And instead of passing less than along, we can pass order along.

7:07

And in our, actual calls, we can now use, the predefined orderings, but the first

one would be ordering.int. That's the ordering on integers that is

defined as a value in the ordering object, and for the other one, it would be

ordering.string. And the results are the same as before.

Unsurprisingly. So, there's one remaining problem in.

Passing a round piece LT or all values are rather cumbersome.

Would be much nicer if we could somehow synthesize the right comparison operation

directly just given the type T. And we can make it at least appear that

way by avoiding passing or implicit, explicitly making it an implicit

parameter. So the only thing here is that we write

implicit ord cut orderings. So all I do now is I write implicit in

front of the. What parameter.

Nothing changes so far, but what it means is that I can now leave out the actual,

parameter in a, in a call, and the compiler will synthesize one for me.

So I can leave out the ort here, and I can leave out the ort there.

And I can even leave out arch in the ordering.int or the ordering of string and

everything would still compile and run as before.

So I can get rid, get rid of the ordering of string as well and its still the same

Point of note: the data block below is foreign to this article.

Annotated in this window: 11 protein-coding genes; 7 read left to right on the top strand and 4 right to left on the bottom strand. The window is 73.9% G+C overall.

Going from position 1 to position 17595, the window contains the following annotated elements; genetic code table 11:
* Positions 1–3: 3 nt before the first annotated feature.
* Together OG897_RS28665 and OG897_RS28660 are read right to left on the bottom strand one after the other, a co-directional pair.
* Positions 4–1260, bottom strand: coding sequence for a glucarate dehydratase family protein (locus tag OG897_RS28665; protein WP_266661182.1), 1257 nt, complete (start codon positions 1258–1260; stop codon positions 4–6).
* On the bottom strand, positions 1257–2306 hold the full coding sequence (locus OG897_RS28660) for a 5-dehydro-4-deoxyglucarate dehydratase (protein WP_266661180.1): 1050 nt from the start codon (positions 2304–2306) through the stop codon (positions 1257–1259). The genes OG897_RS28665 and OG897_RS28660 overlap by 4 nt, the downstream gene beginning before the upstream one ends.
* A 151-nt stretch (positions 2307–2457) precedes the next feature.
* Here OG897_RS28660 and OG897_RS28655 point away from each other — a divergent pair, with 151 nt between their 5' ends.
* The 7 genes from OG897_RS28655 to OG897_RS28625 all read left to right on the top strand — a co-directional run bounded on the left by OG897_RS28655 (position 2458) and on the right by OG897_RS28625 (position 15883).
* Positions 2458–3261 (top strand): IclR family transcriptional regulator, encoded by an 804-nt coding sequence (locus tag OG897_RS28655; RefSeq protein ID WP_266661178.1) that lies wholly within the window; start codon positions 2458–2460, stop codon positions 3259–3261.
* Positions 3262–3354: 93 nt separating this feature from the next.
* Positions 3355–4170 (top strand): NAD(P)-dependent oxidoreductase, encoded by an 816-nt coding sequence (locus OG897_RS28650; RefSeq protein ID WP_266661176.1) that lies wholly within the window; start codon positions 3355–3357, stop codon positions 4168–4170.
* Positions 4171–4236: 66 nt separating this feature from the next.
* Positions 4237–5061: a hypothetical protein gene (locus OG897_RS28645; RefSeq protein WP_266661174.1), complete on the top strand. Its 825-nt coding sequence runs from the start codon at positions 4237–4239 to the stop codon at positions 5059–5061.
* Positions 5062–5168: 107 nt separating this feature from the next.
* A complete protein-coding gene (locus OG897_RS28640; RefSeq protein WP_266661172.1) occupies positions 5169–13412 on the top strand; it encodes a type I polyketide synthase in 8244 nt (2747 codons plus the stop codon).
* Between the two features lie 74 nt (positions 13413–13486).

thing. So now my program is just as concise and

nice as in the case of list of int's but it is fully parametric.

How did that happen? How, how could we achieve that?

9:15

So what are the precise rules for that? So let's say a function takes an implicit

parameter of type T. The compiler will then search for an

implicit definition. So that's a parameter or a vowel or an

object that's marked implicit. And that has a type that's compatible with

T. And finally, it's visible at the point of

the function call. Or it's defined in the companion object

associated with T. So in our case.

Here we have the first word that we left out here that was visible at the point of

the function call, because the word here is visible where as the orderings that we

left out here, they were defined in the companion object of the ordering class and

therefore also qualified as implicit arguments.

10:09

So once the compiler has done that search, if it comes back with a single more

specific definition, that definition will t-, be taken as the actual agrument.

So the arg-, that will be the synthesized argument for the implicit parameter.

And otherwise, if the compiler finds nothing or if it finds several possible

candidate definitions, then it's an error. So let's test your understanding with a

simple quiz. Consider the line in the definition of

msort where you have the two recursive calls.